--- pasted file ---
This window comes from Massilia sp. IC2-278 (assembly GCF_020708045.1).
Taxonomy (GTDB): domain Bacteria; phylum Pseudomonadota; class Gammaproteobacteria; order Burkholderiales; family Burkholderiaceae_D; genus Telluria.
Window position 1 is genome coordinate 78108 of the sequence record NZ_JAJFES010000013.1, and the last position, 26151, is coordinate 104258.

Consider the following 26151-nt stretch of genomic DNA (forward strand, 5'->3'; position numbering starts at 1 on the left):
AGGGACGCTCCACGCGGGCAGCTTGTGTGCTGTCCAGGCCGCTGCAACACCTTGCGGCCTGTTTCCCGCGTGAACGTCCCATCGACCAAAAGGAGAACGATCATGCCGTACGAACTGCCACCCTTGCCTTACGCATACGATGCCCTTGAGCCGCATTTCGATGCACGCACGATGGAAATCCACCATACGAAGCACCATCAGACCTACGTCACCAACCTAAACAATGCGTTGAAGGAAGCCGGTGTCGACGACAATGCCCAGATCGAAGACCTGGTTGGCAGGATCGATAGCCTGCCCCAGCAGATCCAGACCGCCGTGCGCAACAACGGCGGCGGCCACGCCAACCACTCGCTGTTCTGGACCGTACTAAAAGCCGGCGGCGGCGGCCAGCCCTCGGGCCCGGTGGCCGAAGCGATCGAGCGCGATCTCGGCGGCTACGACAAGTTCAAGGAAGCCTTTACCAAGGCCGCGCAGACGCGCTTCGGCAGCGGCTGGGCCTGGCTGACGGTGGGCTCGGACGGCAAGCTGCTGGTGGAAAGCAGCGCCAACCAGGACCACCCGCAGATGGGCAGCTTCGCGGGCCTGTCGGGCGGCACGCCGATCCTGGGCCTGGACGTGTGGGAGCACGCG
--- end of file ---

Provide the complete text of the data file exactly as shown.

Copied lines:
This window comes from Massilia sp. IC2-278 (assembly GCF_020708045.1).
Taxonomy (GTDB): domain Bacteria; phylum Pseudomonadota; class Gammaproteobacteria; order Burkholderiales; family Burkholderiaceae_D; genus Telluria.
Window position 1 is genome coordinate 78108 of the sequence record NZ_JAJFES010000013.1, and the last position, 26151, is coordinate 104258.

Consider the following 26151-nt stretch of genomic DNA (forward strand, 5'->3'; position numbering starts at 1 on the left):
AGGGACGCTCCACGCGGGCAGCTTGTGTGCTGTCCAGGCCGCTGCAACACCTTGCGGCCTGTTTCCCGCGTGAACGTCCCATCGACCAAAAGGAGAACGATCATGCCGTACGAACTGCCACCCTTGCCTTACGCATACGATGCCCTTGAGCCGCATTTCGATGCACGCACGATGGAAATCCACCATACGAAGCACCATCAGACCTACGTCACCAACCTAAACAATGCGTTGAAGGAAGCCGGTGTCGACGACAATGCCCAGATCGAAGACCTGGTTGGCAGGATCGATAGCCTGCCCCAGCAGATCCAGACCGCCGTGCGCAACAACGGCGGCGGCCACGCCAACCACTCGCTGTTCTGGACCGTACTAAAAGCCGGCGGCGGCGGCCAGCCCTCGGGCCCGGTGGCCGAAGCGATCGAGCGCGATCTCGGCGGCTACGACAAGTTCAAGGAAGCCTTTACCAAGGCCGCGCAGACGCGCTTCGGCAGCGGCTGGGCCTGGCTGACGGTGGGCTCGGACGGCAAGCTGCTGGTGGAAAGCAGCGCCAACCAGGACCACCCGCAGATGGGCAGCTTCGCGGGCCTGTCGGGCGGCACGCCGATCCTGGGCCTGGACGTGTGGGAGCACGCG